Unions and Labor Laws

Labor Laws and Unions
The legend of the Kroger Company started with Barney Kroger in 1883 when the first store opened at 66 Pearl Street in downtown Cincinnati, Ohio. Over the last 120+ years Kroger has built a brand of trust and quality among their many loyal customers.   The success the company experiences today relates back to the early days when “Mr. Kroger, always pursuing quality as the key ingredient for profit, recognized that if he baked his bread, he could reduce the price for his customers and still make money. So he became the first grocer in the country to establish his own bakeries.” (The Kroger Company, 2013, History of Kroger, para. 3) This manufacturing genius blossomed into today as one of the largest food manufacturing business in America. Currently Kroger owns and operates 40 food processing facilities producing “corporate brands” resulting in 26% of the grocery dollar sales and strategic advantage over their competition.   Throughout the years Kroger has employed thousands of good quality employees making it one of the largest companies in America.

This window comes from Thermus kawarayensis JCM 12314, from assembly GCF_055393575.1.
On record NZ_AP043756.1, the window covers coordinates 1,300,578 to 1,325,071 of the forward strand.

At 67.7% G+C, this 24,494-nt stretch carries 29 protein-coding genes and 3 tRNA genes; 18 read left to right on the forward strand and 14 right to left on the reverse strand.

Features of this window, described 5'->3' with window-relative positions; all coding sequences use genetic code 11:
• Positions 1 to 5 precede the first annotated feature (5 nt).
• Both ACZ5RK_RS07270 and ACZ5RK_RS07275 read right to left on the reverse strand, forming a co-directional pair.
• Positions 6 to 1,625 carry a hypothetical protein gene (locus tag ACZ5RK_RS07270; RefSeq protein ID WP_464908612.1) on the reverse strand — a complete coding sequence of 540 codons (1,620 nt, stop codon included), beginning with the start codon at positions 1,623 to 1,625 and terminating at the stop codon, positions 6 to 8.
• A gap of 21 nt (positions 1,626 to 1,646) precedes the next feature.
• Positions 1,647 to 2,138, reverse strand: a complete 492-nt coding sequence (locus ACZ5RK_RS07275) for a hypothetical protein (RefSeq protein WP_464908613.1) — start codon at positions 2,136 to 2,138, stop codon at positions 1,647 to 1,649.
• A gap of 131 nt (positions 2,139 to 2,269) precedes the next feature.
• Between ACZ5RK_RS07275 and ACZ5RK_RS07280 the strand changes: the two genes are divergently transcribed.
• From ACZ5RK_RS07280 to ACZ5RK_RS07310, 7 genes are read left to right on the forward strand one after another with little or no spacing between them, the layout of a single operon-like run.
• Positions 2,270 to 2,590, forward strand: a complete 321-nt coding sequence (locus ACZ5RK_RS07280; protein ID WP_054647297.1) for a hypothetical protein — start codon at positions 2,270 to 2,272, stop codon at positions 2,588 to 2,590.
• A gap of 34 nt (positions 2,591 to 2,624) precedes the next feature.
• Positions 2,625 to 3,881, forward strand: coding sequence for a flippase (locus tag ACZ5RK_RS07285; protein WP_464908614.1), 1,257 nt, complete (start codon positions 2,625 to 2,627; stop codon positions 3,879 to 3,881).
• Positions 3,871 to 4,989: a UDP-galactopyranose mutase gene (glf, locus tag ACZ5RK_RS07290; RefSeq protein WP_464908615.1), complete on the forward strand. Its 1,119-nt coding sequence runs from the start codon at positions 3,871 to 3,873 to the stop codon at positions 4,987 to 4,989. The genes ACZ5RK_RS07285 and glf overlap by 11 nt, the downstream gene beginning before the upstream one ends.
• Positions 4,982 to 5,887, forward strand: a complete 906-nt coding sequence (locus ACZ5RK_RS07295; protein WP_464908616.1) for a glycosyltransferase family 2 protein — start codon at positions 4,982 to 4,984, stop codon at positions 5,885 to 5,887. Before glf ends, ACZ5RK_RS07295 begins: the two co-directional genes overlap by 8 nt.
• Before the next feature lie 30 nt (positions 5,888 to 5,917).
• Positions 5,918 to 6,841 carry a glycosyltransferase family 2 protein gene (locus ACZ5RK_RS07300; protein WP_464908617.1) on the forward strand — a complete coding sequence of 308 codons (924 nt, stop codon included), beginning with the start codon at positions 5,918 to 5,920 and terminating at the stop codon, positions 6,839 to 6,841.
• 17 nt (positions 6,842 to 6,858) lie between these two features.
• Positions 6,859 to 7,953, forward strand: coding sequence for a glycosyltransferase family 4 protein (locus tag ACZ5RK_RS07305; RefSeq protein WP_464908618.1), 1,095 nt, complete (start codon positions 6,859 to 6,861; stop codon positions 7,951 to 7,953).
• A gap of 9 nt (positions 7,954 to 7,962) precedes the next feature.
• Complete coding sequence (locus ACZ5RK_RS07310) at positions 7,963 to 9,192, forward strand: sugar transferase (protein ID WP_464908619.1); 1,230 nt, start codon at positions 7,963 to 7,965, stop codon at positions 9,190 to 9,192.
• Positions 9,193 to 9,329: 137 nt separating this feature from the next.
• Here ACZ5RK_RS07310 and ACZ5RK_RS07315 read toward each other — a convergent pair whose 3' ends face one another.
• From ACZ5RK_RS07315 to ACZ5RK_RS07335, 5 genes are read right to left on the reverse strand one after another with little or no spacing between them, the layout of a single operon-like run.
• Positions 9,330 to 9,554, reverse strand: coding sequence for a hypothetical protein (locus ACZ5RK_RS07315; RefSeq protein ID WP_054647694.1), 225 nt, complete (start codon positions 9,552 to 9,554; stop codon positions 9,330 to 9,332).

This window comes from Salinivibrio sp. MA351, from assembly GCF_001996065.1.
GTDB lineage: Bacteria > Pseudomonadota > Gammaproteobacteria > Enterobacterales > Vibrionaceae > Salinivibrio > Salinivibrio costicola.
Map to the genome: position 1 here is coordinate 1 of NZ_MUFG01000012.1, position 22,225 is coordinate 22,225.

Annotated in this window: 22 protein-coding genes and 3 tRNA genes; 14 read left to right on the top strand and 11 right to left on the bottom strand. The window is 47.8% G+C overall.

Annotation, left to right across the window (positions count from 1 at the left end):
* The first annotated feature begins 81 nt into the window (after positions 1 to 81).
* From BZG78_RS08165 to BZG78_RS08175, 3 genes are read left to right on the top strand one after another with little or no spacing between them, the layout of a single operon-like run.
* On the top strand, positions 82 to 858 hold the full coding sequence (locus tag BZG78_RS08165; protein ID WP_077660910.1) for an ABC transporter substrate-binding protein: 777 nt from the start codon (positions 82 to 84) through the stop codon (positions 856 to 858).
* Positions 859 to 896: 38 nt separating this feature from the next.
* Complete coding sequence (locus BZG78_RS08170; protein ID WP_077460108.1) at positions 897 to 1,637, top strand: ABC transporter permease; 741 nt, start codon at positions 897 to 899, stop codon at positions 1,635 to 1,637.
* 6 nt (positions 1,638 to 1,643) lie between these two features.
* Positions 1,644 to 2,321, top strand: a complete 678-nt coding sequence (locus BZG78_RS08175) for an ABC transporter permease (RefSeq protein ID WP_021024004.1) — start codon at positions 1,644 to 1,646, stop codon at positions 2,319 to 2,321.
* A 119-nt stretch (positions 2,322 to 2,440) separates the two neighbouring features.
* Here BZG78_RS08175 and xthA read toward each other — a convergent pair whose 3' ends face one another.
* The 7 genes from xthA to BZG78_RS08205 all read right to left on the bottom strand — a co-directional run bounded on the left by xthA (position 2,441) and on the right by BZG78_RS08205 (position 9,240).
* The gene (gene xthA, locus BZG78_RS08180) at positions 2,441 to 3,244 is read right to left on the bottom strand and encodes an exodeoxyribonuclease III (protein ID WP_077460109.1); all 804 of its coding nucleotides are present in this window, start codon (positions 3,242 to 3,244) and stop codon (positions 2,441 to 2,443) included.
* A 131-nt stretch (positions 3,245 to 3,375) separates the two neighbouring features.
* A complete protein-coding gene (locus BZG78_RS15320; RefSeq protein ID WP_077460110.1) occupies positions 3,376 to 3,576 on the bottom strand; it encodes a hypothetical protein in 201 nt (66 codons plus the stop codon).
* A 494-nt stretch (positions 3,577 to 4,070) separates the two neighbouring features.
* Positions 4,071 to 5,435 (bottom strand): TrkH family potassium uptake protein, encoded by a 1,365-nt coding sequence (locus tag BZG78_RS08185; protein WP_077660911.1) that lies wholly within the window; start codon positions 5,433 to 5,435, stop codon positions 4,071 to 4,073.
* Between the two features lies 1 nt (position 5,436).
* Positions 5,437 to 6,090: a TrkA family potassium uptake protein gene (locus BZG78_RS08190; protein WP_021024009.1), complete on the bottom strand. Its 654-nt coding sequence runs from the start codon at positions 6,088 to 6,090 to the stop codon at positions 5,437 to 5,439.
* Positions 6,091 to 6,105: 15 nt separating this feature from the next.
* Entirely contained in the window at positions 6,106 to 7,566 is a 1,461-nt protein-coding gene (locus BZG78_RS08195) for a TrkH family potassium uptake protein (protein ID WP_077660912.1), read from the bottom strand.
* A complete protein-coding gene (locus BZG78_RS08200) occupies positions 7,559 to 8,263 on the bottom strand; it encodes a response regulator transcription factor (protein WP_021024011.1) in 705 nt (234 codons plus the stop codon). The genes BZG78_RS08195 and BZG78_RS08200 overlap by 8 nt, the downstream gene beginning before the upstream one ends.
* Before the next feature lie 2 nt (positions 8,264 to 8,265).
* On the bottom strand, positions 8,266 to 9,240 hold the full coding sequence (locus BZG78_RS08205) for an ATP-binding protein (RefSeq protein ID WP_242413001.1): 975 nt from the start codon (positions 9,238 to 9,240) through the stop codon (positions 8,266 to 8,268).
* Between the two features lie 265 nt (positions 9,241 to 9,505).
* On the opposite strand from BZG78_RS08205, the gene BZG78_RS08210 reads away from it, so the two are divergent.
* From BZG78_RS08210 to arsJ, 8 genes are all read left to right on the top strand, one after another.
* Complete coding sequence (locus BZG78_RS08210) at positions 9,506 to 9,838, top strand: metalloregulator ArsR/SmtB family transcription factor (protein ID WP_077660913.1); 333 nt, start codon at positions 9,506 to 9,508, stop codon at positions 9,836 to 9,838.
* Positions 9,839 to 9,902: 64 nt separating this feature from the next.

At the end of fiscal year 2010, Kroger had 338,000 employees split into two unions. The primary union, United Food and Commercial Workers (UFCW) and Teamsters.   One benefit organizations gain from joining a union is legal issues within labor laws and wages. Kroger is known as a low priced grocery store.   To keep expenses down they must hire people at low wages.   Labor law litigation can be costly for organization and can expose them publicly if law suit arise, it is in the best interest for organizations, such as Kroger to have unions. Unions can help Kroger maintain fair labor laws, wages, and stabilize employee turnover. With the union in place, the union can negotiate fair wages for union employee so Kroger can mitigate possible litigation. Unions can stabilize employee turnover in an organization.   Organizations that experience high turn over can benefit from unions. Within the right internal...